Speak with Roger and Leigh Gaddis for more than a few minutes, and you’ll soon fall into the easy banter of longtime friends. The couple, of Ada, Okla., run their business and lives based on a couple key principals; value over valuables and family over fortune.
The couple not only own a successful wealth management business, they’re active in the community on local and state levels, they’re passionate about agriculture, hunting, conservation, and family.
Advocates of Action
For almost 35 years, Roger and Leigh have owned and operated Gaddis and Gaddis Wealth Management, which now has offices in Ada, Ardmore, Durant, and McAlester. Their clients come from a variety of backgrounds, but a large percentage are fellow farmers and ranchers. “I always tell our farm and ranch clients that they spend so much time managing their four-legged stocks, that we will help them manage their monetary stock,” Roger shared with a laugh. “We do a lot more than just manage money. The bottom line is that we do financial advising, from budgeting to cash flows to savings, retirement and estate planning.”
Leigh added, “Too many times we see people who are not protected and are heading for disaster. Even worse is when we have a client with a problem that could have been prevented.”
The Gaddis’ have seen a variety of scenarios play out, from families fighting amongst themselves due to perceived disparities in contributions to the land, or massive dispersals just to pay taxes after a death. “We have a high value system and believe in doing unto others as you’d have done to you,” Roger said. “We have four sons between us, and I always think it is great when people who can help our sons and daughters-in-law to make better decisions step up and do so. Leigh and I want to be that kind of people, too.”
Through their business, the couple guides clients through the ins and outs of estate planning – but one of the main tools they implement doesn’t cost a dime. “Nationwide Insurance was started by farmers and ranchers, and have a love for those people. They have a program called ‘Land as your Legacy,’ and it’s an estate planning process customized for farmers and ranchers. It is absolutely free to use and there are no strings attached,” Roger explained. “We’ve run several clients through the process, and the company does it at no cost. Many people would pay up to $15,000 to have a lawyer do it.
“Of course, they hope that if families find they need some help that they (Nationwide) get to bid for any business, but they’re doing it to help people.”
Whether you’re a client of theirs or not, Roger and Leigh encourage everyone to plan for the future. “I don’t think there really is a minimum amount of assets a person needs to plan to protect their legacy,” Roger shared. “It’s more important as you get to multi-million dollar operations, but we can tell you plenty of sad stories about people with modest estates.”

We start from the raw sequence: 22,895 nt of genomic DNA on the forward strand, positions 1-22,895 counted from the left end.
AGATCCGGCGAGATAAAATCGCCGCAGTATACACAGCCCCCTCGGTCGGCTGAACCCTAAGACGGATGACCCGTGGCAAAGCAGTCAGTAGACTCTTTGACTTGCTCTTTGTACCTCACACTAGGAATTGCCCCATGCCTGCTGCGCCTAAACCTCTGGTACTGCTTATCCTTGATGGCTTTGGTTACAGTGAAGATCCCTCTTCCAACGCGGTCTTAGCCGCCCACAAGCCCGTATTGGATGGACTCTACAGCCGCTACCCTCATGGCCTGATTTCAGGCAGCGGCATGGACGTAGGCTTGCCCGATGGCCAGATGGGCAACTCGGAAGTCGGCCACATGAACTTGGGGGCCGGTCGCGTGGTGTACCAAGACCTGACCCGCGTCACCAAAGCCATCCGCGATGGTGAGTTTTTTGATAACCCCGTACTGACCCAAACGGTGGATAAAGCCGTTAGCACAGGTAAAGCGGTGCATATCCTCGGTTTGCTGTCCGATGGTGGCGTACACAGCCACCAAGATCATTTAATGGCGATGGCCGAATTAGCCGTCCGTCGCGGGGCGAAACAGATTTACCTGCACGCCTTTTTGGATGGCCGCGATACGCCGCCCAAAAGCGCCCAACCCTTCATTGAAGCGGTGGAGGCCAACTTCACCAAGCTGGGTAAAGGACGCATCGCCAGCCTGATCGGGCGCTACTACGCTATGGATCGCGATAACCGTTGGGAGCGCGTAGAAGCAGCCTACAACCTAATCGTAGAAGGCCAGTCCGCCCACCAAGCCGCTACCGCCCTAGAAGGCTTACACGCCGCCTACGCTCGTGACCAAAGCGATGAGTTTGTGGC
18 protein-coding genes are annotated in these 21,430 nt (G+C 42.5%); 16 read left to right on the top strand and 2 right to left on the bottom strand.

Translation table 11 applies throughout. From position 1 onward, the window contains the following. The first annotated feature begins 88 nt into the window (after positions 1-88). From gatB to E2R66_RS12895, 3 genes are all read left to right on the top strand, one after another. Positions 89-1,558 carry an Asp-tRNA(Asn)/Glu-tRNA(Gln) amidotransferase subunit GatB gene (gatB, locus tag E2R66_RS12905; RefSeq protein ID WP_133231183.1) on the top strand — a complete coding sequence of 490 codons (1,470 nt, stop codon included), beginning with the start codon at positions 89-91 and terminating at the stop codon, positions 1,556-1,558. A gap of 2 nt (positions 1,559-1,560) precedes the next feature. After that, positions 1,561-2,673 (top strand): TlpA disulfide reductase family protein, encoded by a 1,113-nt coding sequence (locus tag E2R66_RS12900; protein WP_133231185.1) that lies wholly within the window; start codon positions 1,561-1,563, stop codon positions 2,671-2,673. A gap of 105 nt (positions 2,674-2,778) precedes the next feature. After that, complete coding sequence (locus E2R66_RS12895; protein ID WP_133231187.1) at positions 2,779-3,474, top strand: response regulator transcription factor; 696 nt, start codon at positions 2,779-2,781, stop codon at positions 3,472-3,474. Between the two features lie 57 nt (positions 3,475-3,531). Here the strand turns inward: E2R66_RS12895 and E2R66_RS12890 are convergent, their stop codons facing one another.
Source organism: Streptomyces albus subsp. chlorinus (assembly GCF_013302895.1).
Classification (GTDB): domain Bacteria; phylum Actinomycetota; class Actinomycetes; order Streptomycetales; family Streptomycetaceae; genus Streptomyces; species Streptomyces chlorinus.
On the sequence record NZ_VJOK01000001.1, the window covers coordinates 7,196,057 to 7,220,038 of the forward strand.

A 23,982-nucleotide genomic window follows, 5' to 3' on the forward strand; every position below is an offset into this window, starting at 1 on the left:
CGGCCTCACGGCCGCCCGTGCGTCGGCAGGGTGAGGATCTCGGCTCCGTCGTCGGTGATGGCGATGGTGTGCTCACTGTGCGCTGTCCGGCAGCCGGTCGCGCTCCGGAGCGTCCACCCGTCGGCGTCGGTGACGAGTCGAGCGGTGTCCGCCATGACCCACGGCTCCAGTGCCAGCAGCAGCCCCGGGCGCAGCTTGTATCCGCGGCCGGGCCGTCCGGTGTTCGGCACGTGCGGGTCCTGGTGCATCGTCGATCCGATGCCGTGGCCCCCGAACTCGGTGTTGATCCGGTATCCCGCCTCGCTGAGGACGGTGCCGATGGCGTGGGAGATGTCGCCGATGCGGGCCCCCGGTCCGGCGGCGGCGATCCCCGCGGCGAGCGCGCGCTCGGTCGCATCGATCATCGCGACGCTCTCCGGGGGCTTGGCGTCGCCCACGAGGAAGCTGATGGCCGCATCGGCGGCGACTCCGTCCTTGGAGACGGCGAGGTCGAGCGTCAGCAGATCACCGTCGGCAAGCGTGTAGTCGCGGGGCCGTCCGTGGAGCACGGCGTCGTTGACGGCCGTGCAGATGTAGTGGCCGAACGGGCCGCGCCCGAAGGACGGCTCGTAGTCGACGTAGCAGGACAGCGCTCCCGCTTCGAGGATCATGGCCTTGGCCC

Look for estate planning information from Roger and Leigh in future issues of Oklahoma Farm & Ranch.
Love of Outdoors
Both Roger and Leigh came from families connected to agriculture. “My dad had a farm in Texas he took over from his father, but it wasn’t his livelihood. Roger’s grandfather had a farming operation here in Oklahoma. While farming and ranching were part of our life, it wasn’t our bread and butter,” Leigh explained.
“A large part of our ranching and hunting efforts really comes from the hunting background we both have. Both of our families were hunting families. We did a lot of recreational hunting, but that wasn’t just for sport; it was a source of food for us,” Roger said. “I love to hunt, but I’m more of a deer, turkey, and pheasant kind of guy. I love Oklahoma stuff, but Leigh has had a couple African hunting experiences.”
Leigh took her first trip to Namibia, Africa, several years ago with another female hunter. “Through the years she has taken many groups of women to Africa. I had mentioned to her I’d like to go, and then she set it up. It was such an amazing experience – not only the hunting, but also the conservation efforts of the people in Africa. Not only is every part of the animal utilized in some way, but the professional guides make sure only the older, mature males are harvested,” she explained.
“What many people don’t understand is that without hunters, death for one of these animals can be slow and miserable. They lose their teeth and starve to death, or they’re kicked out of the herd and killed by other animals. Sometimes the older males will turn on the young, and that can make a huge dent in the population,” Leigh explained.
Roger joined his wife on a trip to South Africa a few years later. “The other thing is that in many cases, these hunts are the sole economy for the area. You can take the horns and the capes home, but else stays there and feeds the people and benefits that population,” he said.
It was the couple’s shared love of hunting that fostered their current farming operation. “We leased hunting property up in Osage County. Then we thought we ought to put some cattle on that property to help recover some of the lease cost, and to graze some of the grass that was growing.” Roger laughed, and added, “Then we had to get more land, and of course, more cattle. Then we decided we didn’t want to buy hay; we wanted to grow our own. We added some hunting property to our portfolio, too.”
Roger and Leigh first focused on black Angus cattle, but a few years ago the color of the landscape began to change. “We decided we liked the red Angus better, so we switched to that,” Roger said.